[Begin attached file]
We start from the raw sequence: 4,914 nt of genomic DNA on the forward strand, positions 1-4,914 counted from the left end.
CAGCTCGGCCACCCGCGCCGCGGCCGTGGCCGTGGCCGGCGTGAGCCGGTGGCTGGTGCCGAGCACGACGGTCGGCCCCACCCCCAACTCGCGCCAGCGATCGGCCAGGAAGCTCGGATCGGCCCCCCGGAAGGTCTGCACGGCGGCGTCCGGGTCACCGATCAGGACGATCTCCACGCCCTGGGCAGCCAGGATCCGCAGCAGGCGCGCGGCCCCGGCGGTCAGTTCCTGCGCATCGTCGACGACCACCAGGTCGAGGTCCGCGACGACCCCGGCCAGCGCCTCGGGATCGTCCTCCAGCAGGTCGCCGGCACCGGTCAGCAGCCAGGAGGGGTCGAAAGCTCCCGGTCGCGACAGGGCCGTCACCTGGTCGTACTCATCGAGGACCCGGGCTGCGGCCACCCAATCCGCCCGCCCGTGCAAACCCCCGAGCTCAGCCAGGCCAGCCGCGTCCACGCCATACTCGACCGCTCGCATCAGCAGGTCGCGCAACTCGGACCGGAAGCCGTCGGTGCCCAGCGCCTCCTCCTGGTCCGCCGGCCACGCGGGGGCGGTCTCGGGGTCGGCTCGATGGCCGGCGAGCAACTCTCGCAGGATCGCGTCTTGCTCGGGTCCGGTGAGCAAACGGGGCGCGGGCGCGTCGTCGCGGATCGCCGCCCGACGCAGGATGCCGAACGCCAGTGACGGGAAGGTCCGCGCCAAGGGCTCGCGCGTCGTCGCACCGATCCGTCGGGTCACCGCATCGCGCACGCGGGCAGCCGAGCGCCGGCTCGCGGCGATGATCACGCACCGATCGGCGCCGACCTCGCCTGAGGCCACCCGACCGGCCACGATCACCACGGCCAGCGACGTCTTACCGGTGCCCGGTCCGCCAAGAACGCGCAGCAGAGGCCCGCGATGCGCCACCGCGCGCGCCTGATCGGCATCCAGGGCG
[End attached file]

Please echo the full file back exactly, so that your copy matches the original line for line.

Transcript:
We start from the raw sequence: 4,914 nt of genomic DNA on the forward strand, positions 1-4,914 counted from the left end.
CAGCTCGGCCACCCGCGCCGCGGCCGTGGCCGTGGCCGGCGTGAGCCGGTGGCTGGTGCCGAGCACGACGGTCGGCCCCACCCCCAACTCGCGCCAGCGATCGGCCAGGAAGCTCGGATCGGCCCCCCGGAAGGTCTGCACGGCGGCGTCCGGGTCACCGATCAGGACGATCTCCACGCCCTGGGCAGCCAGGATCCGCAGCAGGCGCGCGGCCCCGGCGGTCAGTTCCTGCGCATCGTCGACGACCACCAGGTCGAGGTCCGCGACGACCCCGGCCAGCGCCTCGGGATCGTCCTCCAGCAGGTCGCCGGCACCGGTCAGCAGCCAGGAGGGGTCGAAAGCTCCCGGTCGCGACAGGGCCGTCACCTGGTCGTACTCATCGAGGACCCGGGCTGCGGCCACCCAATCCGCCCGCCCGTGCAAACCCCCGAGCTCAGCCAGGCCAGCCGCGTCCACGCCATACTCGACCGCTCGCATCAGCAGGTCGCGCAACTCGGACCGGAAGCCGTCGGTGCCCAGCGCCTCCTCCTGGTCCGCCGGCCACGCGGGGGCGGTCTCGGGGTCGGCTCGATGGCCGGCGAGCAACTCTCGCAGGATCGCGTCTTGCTCGGGTCCGGTGAGCAAACGGGGCGCGGGCGCGTCGTCGCGGATCGCCGCCCGACGCAGGATGCCGAACGCCAGTGACGGGAAGGTCCGCGCCAAGGGCTCGCGCGTCGTCGCACCGATCCGTCGGGTCACCGCATCGCGCACGCGGGCAGCCGAGCGCCGGCTCGCGGCGATGATCACGCACCGATCGGCGCCGACCTCGCCTGAGGCCACCCGACCGGCCACGATCACCACGGCCAGCGACGTCTTACCGGTGCCCGGTCCGCCAAGAACGCGCAGCAGAGGCCCGCGATGCGCCACCGCGCGCGCCTGATCGGCATCCAGGGCG